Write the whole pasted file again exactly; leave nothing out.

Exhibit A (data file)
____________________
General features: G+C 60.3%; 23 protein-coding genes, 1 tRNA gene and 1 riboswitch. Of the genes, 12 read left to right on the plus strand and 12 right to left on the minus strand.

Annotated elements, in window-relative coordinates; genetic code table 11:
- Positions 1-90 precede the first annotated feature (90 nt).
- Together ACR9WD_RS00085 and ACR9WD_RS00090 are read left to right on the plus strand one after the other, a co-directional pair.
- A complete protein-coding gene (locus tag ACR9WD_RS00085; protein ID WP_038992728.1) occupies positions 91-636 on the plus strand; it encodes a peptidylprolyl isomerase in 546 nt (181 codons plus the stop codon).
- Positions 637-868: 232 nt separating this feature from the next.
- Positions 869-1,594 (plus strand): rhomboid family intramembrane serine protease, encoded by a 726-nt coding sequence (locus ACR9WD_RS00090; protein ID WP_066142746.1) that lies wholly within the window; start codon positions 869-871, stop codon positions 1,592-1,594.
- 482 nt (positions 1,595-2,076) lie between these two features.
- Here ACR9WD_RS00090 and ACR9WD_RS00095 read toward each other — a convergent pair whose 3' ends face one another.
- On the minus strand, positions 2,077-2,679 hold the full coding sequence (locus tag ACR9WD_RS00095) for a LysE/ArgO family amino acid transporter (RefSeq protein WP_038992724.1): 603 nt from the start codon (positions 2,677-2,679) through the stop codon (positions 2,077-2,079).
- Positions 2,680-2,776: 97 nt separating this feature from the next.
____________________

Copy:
General features: G+C 60.3%; 23 protein-coding genes, 1 tRNA gene and 1 riboswitch. Of the genes, 12 read left to right on the plus strand and 12 right to left on the minus strand.

Annotated elements, in window-relative coordinates; genetic code table 11:
- Positions 1-90 precede the first annotated feature (90 nt).
- Together ACR9WD_RS00085 and ACR9WD_RS00090 are read left to right on the plus strand one after the other, a co-directional pair.
- A complete protein-coding gene (locus tag ACR9WD_RS00085; protein ID WP_038992728.1) occupies positions 91-636 on the plus strand; it encodes a peptidylprolyl isomerase in 546 nt (181 codons plus the stop codon).
- Positions 637-868: 232 nt separating this feature from the next.
- Positions 869-1,594 (plus strand): rhomboid family intramembrane serine protease, encoded by a 726-nt coding sequence (locus ACR9WD_RS00090; protein ID WP_066142746.1) that lies wholly within the window; start codon positions 869-871, stop codon positions 1,592-1,594.
- 482 nt (positions 1,595-2,076) lie between these two features.
- Here ACR9WD_RS00090 and ACR9WD_RS00095 read toward each other — a convergent pair whose 3' ends face one another.
- On the minus strand, positions 2,077-2,679 hold the full coding sequence (locus tag ACR9WD_RS00095) for a LysE/ArgO family amino acid transporter (RefSeq protein WP_038992724.1): 603 nt from the start codon (positions 2,677-2,679) through the stop codon (positions 2,077-2,079).
- Positions 2,680-2,776: 97 nt separating this feature from the next.